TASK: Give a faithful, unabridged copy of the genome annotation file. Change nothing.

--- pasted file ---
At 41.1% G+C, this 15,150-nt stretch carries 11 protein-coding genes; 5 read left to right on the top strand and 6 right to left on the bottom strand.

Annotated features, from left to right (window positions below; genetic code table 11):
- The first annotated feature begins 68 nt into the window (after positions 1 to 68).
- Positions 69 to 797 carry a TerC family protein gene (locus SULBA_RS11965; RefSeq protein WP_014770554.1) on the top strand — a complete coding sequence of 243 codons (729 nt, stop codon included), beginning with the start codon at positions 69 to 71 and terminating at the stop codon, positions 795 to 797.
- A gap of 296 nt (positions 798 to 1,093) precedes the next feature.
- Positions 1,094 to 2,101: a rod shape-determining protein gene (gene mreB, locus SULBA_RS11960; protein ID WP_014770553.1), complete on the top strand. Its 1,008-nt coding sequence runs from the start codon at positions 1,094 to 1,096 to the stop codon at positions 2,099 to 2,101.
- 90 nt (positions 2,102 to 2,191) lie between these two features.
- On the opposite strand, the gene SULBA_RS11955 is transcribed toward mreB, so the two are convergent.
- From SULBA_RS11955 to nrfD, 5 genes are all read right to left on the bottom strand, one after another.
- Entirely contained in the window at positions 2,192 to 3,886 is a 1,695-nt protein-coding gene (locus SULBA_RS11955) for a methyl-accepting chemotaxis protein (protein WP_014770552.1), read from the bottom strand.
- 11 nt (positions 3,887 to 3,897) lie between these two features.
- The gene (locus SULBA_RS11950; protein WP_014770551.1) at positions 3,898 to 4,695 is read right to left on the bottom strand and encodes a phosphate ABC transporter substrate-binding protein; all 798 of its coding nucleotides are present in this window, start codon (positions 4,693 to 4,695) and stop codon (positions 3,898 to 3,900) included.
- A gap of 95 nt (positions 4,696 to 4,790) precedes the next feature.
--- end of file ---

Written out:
At 41.1% G+C, this 15,150-nt stretch carries 11 protein-coding genes; 5 read left to right on the top strand and 6 right to left on the bottom strand.

Annotated features, from left to right (window positions below; genetic code table 11):
- The first annotated feature begins 68 nt into the window (after positions 1 to 68).
- Positions 69 to 797 carry a TerC family protein gene (locus SULBA_RS11965; RefSeq protein WP_014770554.1) on the top strand — a complete coding sequence of 243 codons (729 nt, stop codon included), beginning with the start codon at positions 69 to 71 and terminating at the stop codon, positions 795 to 797.
- A gap of 296 nt (positions 798 to 1,093) precedes the next feature.
- Positions 1,094 to 2,101: a rod shape-determining protein gene (gene mreB, locus SULBA_RS11960; protein ID WP_014770553.1), complete on the top strand. Its 1,008-nt coding sequence runs from the start codon at positions 1,094 to 1,096 to the stop codon at positions 2,099 to 2,101.
- 90 nt (positions 2,102 to 2,191) lie between these two features.
- On the opposite strand, the gene SULBA_RS11955 is transcribed toward mreB, so the two are convergent.
- From SULBA_RS11955 to nrfD, 5 genes are all read right to left on the bottom strand, one after another.
- Entirely contained in the window at positions 2,192 to 3,886 is a 1,695-nt protein-coding gene (locus SULBA_RS11955) for a methyl-accepting chemotaxis protein (protein WP_014770552.1), read from the bottom strand.
- 11 nt (positions 3,887 to 3,897) lie between these two features.
- The gene (locus SULBA_RS11950; protein WP_014770551.1) at positions 3,898 to 4,695 is read right to left on the bottom strand and encodes a phosphate ABC transporter substrate-binding protein; all 798 of its coding nucleotides are present in this window, start codon (positions 4,693 to 4,695) and stop codon (positions 3,898 to 3,900) included.
- A gap of 95 nt (positions 4,696 to 4,790) precedes the next feature.